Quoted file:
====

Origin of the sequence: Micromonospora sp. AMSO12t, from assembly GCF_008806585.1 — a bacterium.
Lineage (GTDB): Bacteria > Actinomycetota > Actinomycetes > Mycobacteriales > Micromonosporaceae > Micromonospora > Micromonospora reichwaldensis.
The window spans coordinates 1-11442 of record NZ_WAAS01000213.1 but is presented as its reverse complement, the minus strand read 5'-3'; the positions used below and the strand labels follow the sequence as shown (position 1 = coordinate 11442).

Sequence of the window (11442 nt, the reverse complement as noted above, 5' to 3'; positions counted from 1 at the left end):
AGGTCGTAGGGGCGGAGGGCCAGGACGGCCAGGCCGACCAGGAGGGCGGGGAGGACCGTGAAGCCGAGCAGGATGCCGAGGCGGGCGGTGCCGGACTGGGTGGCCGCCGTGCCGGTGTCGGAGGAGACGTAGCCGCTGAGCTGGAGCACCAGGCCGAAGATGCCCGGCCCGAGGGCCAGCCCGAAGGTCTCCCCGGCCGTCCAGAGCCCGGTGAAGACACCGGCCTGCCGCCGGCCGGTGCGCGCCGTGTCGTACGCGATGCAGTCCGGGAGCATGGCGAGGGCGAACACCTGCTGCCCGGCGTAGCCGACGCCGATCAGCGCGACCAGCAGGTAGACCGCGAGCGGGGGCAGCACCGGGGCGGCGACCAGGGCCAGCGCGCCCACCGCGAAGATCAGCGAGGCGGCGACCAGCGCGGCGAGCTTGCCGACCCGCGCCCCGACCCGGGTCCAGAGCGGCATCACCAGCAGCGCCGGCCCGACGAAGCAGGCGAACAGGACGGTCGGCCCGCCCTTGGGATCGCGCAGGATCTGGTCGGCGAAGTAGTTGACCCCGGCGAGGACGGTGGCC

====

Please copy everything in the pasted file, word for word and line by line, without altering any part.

Origin of the sequence: Micromonospora sp. AMSO12t, from assembly GCF_008806585.1 — a bacterium.
Lineage (GTDB): Bacteria > Actinomycetota > Actinomycetes > Mycobacteriales > Micromonosporaceae > Micromonospora > Micromonospora reichwaldensis.
The window spans coordinates 1-11442 of record NZ_WAAS01000213.1 but is presented as its reverse complement, the minus strand read 5'-3'; the positions used below and the strand labels follow the sequence as shown (position 1 = coordinate 11442).

Sequence of the window (11442 nt, the reverse complement as noted above, 5' to 3'; positions counted from 1 at the left end):
AGGTCGTAGGGGCGGAGGGCCAGGACGGCCAGGCCGACCAGGAGGGCGGGGAGGACCGTGAAGCCGAGCAGGATGCCGAGGCGGGCGGTGCCGGACTGGGTGGCCGCCGTGCCGGTGTCGGAGGAGACGTAGCCGCTGAGCTGGAGCACCAGGCCGAAGATGCCCGGCCCGAGGGCCAGCCCGAAGGTCTCCCCGGCCGTCCAGAGCCCGGTGAAGACACCGGCCTGCCGCCGGCCGGTGCGCGCCGTGTCGTACGCGATGCAGTCCGGGAGCATGGCGAGGGCGAACACCTGCTGCCCGGCGTAGCCGACGCCGATCAGCGCGACCAGCAGGTAGACCGCGAGCGGGGGCAGCACCGGGGCGGCGACCAGGGCCAGCGCGCCCACCGCGAAGATCAGCGAGGCGGCGACCAGCGCGGCGAGCTTGCCGACCCGCGCCCCGACCCGGGTCCAGAGCGGCATCACCAGCAGCGCCGGCCCGACGAAGCAGGCGAACAGGACGGTCGGCCCGCCCTTGGGATCGCGCAGGATCTGGTCGGCGAAGTAGTTGACCCCGGCGAGGACGGTGGCC